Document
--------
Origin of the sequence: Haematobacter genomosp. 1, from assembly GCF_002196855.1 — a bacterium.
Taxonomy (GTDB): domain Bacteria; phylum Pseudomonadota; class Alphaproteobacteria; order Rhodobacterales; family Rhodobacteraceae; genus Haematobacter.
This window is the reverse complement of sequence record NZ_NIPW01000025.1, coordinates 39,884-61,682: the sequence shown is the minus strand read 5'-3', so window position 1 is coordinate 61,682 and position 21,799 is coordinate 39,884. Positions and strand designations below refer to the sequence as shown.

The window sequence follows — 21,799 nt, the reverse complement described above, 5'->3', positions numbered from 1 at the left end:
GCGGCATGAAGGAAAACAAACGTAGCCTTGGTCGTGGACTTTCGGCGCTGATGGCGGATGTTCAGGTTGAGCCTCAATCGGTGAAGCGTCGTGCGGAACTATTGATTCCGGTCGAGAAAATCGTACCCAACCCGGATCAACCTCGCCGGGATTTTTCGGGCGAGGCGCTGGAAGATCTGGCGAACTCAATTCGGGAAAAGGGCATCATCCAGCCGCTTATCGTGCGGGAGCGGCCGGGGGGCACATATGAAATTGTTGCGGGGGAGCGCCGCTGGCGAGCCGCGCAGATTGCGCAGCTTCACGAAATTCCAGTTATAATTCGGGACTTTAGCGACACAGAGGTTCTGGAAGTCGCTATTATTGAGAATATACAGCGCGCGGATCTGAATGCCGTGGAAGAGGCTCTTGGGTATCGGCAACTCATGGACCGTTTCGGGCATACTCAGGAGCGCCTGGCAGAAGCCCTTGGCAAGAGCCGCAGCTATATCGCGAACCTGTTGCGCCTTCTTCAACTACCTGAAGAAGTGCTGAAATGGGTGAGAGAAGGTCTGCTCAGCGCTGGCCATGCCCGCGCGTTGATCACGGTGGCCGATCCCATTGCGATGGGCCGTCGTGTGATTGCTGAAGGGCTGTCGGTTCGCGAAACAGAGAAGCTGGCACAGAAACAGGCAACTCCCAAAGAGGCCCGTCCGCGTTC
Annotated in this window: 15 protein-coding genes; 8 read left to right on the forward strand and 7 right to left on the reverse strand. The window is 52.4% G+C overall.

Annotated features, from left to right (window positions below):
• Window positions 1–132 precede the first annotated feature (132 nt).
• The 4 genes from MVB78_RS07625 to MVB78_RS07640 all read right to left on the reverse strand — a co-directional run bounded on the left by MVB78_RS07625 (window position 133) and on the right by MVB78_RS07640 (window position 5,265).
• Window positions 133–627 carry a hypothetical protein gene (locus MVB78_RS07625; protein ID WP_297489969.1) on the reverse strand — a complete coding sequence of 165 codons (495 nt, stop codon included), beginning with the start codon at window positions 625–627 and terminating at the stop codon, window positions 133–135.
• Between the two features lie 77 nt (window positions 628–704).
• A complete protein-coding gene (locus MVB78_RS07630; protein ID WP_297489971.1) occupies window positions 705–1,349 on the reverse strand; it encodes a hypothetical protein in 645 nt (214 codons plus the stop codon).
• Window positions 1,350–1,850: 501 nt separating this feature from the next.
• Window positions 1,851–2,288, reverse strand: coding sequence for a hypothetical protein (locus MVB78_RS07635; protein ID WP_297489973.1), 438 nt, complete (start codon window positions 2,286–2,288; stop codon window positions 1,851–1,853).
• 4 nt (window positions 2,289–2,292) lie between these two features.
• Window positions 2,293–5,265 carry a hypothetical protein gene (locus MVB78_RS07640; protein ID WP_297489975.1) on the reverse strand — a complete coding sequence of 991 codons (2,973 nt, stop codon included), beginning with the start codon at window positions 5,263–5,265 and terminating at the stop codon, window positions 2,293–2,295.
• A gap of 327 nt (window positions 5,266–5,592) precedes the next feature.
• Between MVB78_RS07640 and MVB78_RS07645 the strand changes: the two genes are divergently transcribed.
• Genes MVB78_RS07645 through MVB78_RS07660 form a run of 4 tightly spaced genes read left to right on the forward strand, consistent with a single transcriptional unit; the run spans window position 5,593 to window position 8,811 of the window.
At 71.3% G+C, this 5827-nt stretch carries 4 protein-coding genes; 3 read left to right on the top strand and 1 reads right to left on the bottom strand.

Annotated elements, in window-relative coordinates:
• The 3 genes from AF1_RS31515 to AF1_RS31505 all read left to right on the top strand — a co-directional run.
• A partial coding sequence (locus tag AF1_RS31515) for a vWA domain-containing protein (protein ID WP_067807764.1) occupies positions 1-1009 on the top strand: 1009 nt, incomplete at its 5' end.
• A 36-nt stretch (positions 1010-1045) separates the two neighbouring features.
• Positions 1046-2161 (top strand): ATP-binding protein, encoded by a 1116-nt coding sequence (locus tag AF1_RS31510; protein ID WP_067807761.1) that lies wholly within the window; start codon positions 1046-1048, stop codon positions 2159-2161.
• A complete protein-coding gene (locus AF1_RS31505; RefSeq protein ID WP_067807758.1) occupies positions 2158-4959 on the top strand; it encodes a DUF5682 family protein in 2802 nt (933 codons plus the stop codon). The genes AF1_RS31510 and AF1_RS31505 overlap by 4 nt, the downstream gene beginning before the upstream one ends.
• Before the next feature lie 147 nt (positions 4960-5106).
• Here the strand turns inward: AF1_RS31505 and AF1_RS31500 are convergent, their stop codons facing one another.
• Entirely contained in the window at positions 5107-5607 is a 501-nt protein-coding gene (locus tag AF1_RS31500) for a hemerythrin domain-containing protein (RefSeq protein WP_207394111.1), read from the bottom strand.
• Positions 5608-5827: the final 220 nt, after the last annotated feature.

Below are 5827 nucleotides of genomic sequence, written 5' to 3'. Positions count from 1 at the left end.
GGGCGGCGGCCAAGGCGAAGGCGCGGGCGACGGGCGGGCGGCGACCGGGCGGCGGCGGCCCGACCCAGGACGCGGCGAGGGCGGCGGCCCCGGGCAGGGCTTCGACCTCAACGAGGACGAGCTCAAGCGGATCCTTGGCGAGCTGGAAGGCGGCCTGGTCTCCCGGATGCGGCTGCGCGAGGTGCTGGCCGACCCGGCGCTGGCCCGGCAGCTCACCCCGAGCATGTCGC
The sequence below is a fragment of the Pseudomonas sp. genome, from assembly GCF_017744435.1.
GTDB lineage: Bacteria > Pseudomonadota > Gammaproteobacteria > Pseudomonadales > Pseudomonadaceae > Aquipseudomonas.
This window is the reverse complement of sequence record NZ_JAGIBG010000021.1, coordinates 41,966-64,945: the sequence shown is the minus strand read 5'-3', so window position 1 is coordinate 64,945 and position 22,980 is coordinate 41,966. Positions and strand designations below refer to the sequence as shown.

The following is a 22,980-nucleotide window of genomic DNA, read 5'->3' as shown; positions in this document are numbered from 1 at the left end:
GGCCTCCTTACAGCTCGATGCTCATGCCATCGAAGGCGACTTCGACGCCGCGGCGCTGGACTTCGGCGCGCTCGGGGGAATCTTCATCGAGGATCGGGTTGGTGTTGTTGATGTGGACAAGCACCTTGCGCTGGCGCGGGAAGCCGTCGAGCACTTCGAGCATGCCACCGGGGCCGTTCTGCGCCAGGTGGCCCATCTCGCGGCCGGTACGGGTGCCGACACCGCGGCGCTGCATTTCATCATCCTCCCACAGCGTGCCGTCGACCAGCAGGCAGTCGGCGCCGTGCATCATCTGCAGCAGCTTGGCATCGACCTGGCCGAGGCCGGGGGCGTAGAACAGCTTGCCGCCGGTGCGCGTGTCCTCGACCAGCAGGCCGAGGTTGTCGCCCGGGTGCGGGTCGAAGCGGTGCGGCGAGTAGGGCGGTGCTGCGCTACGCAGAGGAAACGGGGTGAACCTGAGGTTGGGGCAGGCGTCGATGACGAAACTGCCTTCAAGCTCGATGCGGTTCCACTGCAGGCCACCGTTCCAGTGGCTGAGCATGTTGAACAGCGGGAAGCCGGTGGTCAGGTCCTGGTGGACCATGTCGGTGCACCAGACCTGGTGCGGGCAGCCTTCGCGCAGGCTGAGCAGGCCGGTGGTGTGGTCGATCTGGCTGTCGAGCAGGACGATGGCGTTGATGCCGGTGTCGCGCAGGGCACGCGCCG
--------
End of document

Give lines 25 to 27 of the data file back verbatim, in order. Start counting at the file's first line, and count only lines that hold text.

• Positions 1046-2161 (top strand): ATP-binding protein, encoded by a 1116-nt coding sequence (locus tag AF1_RS31510; protein ID WP_067807761.1) that lies wholly within the window; start codon positions 1046-1048, stop codon positions 2159-2161.
• A complete protein-coding gene (locus AF1_RS31505; RefSeq protein ID WP_067807758.1) occupies positions 2158-4959 on the top strand; it encodes a DUF5682 family protein in 2802 nt (933 codons plus the stop codon). The genes AF1_RS31510 and AF1_RS31505 overlap by 4 nt, the downstream gene beginning before the upstream one ends.
• Before the next feature lie 147 nt (positions 4960-5106).